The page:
Utah Wildlife Forum banner
1 - 5 of 5 Posts

·
Registered
Joined
·
2 Posts
Discussion Starter · #1 ·
Hi all. I joined this forum a little while ago and have mostly been lurking. Figured I should start contributing and build a little "credit" with the community.

I've only lived in Utah for 2 years and before this season only tried some half-assed muzzleloader elk hunts with no success. This year I decided to try my hand at archery elk hunting for the first time. I head up into the Uintas pretty frequently for non-hunting related reasons, and I scouted out an area that was pretty out of the way where I don't see many people but always see elk sign, plus lots of fresh water and food sources. I picked this weekend for a 2.5 day trip because I didn't want to deal with labor day traffic, and I figured that by now the elk would be pretty loud and hopefully see some pre-rut action.

My scouting paid off and I saw 3 bulls this weekend. Day one it was a stud who would be an OTC trophy for sure. I spotted him when he got up from his bed at 350 yards. He responded to my bugles a couple times, but only with really low chuckles. He had no cows with him. On my way down to him I ran into another hunter who had just bumped him though...

The next day I located a young 5x5 after a day of hiking and calling all over the place and hearing zero bugles. He made some really strange noises. Barked and howled like an angry dog/coyote at first. Like I legitimately thought it was somebody's dog reacting to the sound of a distant bugle. Then he would do a series of bugle/howls, like 10 in a row with a couple seconds in between each, and then a couple minute break before doing it again. He probably did about 4 or 5 series of these in a row. I threw out a bugle and a few cow calls but he just kept doing the same thing. It felt really bizarre but fortunately it allowed me to find him in the timber. I climbed down to his level and got no response to my calls, so I just shut up and snuck into the timber to find him. Eventually I locate him and stalk him to 45 yards, I about got a shot off when he stepped out of my window and started rubbing his antlers against something. Then I realize it was ANOTHER SET OF ANTLERS. They weren't going hard, looked like they were play fighting like you would see young whitetails do back in the midwest. I was hyped, but this was in the middle of a small rainstorm, and the wind shifted and blew my cover before I could get in position for a shot. I'm kicking myself because I was waiting for him to look the other direction before drawing, but in retrospect it was rainy and in thick stuff and I should have just drawn while I had the window because I don't think he would have noticed enough to spook. But hindsight is 20/20.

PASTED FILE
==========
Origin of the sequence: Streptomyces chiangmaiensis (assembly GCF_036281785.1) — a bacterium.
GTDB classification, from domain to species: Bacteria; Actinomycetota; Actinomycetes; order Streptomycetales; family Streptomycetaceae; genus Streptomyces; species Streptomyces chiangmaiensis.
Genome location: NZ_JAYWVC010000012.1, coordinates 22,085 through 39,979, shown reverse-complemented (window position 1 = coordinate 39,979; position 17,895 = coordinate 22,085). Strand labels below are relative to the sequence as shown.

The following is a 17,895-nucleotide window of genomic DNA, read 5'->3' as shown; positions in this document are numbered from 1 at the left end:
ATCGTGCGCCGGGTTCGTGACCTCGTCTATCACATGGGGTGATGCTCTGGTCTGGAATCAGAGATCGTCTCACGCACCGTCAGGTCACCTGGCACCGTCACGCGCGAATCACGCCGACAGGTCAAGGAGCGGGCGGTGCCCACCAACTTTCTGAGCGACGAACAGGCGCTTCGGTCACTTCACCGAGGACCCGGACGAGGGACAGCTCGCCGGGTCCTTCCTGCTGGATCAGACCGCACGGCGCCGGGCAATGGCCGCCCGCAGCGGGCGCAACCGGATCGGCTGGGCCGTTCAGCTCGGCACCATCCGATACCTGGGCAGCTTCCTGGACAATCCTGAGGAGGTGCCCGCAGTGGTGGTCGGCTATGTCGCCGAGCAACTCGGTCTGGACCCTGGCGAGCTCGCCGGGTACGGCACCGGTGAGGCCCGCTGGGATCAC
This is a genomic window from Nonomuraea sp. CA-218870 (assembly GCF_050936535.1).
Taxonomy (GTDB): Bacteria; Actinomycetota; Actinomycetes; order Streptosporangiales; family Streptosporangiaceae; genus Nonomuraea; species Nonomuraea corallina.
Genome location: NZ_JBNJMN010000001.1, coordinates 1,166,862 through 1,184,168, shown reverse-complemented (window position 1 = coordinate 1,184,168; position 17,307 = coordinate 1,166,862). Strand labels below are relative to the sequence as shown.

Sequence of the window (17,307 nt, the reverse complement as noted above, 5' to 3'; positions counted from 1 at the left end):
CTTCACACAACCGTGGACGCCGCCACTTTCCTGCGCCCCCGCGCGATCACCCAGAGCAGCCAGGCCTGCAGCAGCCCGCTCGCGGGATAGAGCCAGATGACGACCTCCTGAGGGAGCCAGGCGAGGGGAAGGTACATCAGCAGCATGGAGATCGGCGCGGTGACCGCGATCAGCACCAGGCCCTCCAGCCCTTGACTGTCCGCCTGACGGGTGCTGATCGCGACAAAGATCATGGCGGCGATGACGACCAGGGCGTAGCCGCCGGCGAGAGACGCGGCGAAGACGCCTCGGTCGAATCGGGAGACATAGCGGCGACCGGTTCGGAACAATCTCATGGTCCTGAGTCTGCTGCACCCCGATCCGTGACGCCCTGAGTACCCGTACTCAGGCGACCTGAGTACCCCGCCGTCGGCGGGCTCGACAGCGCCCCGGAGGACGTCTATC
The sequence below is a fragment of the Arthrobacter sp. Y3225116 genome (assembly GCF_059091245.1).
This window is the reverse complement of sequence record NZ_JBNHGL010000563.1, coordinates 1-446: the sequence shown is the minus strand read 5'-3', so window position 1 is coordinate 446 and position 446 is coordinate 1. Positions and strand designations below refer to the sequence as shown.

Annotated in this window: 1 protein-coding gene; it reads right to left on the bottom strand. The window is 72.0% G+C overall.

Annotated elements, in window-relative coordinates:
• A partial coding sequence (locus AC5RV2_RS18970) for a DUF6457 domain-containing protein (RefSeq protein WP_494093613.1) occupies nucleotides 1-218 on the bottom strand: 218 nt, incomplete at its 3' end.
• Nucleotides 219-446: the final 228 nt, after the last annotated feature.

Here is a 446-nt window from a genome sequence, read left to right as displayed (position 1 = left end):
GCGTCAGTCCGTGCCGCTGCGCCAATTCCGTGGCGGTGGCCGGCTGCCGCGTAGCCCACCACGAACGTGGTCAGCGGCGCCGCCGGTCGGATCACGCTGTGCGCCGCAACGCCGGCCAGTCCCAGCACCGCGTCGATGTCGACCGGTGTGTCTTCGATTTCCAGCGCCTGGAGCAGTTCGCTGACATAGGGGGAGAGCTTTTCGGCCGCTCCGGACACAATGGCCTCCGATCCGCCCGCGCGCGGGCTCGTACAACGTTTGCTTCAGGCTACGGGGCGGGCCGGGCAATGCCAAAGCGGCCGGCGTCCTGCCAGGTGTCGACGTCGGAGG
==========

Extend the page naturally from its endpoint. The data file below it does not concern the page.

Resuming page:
First of all, this stuff is so thrilling. I'm absolutely hooked even though I'm beat to hell today. Lol. Second, I was just curious from some more experienced hunters if this is typical behavior from elk this time of year in this area, and is that kind of calling typical from a young bull? I'm planning on going back in this weekend. Will they be more responsive? Or does the hunting pressure keep them quiet? I'd love to be able to get them moving towards me, or at least calling back rather than have to try and find them in the timber hoping they stay put from where I glassed them.

Thanks ahead of time for any tips or wisdom.
 

·
Registered
Joined
·
2,199 Posts
Hunting pressure can educate them, particularly if the elk in the area are "resident" enough to know who each other is and hearing a foreign sound can cause them to go tight-lipped. Switching calls can do it as well, especially if they get used to the one your making noise with.

Sometimes the best elk "vocalizations" aren't vocalizations at all. Breaking branches or kicking a log is an elk noise too. I've called in vocal bulls before just by breaking a few branches in semi-rapid succession the way they will when tearing up a tree...
 

·
Registered
Joined
·
2 Posts
Discussion Starter · #3 ·
Hunting pressure can educate them, particularly if the elk in the area are "resident" enough to know who each other is and hearing a foreign sound can cause them to go tight-lipped.
That's something I didn't think about with resident elk, but that makes a ton of sense that they know who their neighbors are.

I actually tried breaking up the branches on a dead tree before I went in on the younger bull. I saw several big rubs in the area so I figured that was worth a try after my bugle earlier went unanswered. I'll keep that in mind when I go up this Friday. Thanks for the reply.
 

·
Registered
Joined
·
2,199 Posts
That's something I didn't think about with resident elk, but that makes a ton of sense that they know who their neighbors are.

I actually tried breaking up the branches on a dead tree before I went in on the younger bull. I saw several big rubs in the area so I figured that was worth a try after my bugle earlier went unanswered. I'll keep that in mind when I go up this Friday. Thanks for the reply.
A common mistake people make on pressured elk is acting like elk too much.
 

·
Registered
Joined
·
617 Posts
Sometimes less is more with calling. Vary your calling tones as well. I called the same 4 point in 3 different times in 2 hours last year.
 
1 - 5 of 5 Posts
Top